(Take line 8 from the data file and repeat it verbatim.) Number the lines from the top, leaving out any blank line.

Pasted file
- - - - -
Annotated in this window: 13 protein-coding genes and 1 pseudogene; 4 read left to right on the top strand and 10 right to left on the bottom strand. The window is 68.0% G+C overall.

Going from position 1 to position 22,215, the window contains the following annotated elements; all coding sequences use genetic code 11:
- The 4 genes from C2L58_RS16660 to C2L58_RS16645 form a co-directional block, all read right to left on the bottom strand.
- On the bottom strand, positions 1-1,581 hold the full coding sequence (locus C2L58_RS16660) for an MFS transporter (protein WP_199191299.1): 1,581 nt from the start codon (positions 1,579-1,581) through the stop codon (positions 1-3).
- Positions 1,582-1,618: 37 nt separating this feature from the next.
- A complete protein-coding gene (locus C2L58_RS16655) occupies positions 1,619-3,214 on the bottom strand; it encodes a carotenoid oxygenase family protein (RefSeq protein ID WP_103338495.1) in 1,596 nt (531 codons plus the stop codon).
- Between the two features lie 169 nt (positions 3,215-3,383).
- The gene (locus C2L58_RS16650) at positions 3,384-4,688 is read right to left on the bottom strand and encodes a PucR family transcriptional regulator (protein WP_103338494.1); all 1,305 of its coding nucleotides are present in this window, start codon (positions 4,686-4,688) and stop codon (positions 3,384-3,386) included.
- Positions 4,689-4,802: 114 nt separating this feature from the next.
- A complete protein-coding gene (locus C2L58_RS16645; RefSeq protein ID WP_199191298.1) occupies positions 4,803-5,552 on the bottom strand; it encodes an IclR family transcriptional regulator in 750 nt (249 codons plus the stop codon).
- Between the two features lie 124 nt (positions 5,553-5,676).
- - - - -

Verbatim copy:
- The gene (locus C2L58_RS16650) at positions 3,384-4,688 is read right to left on the bottom strand and encodes a PucR family transcriptional regulator (protein WP_103338494.1); all 1,305 of its coding nucleotides are present in this window, start codon (positions 4,686-4,688) and stop codon (positions 3,384-3,386) included.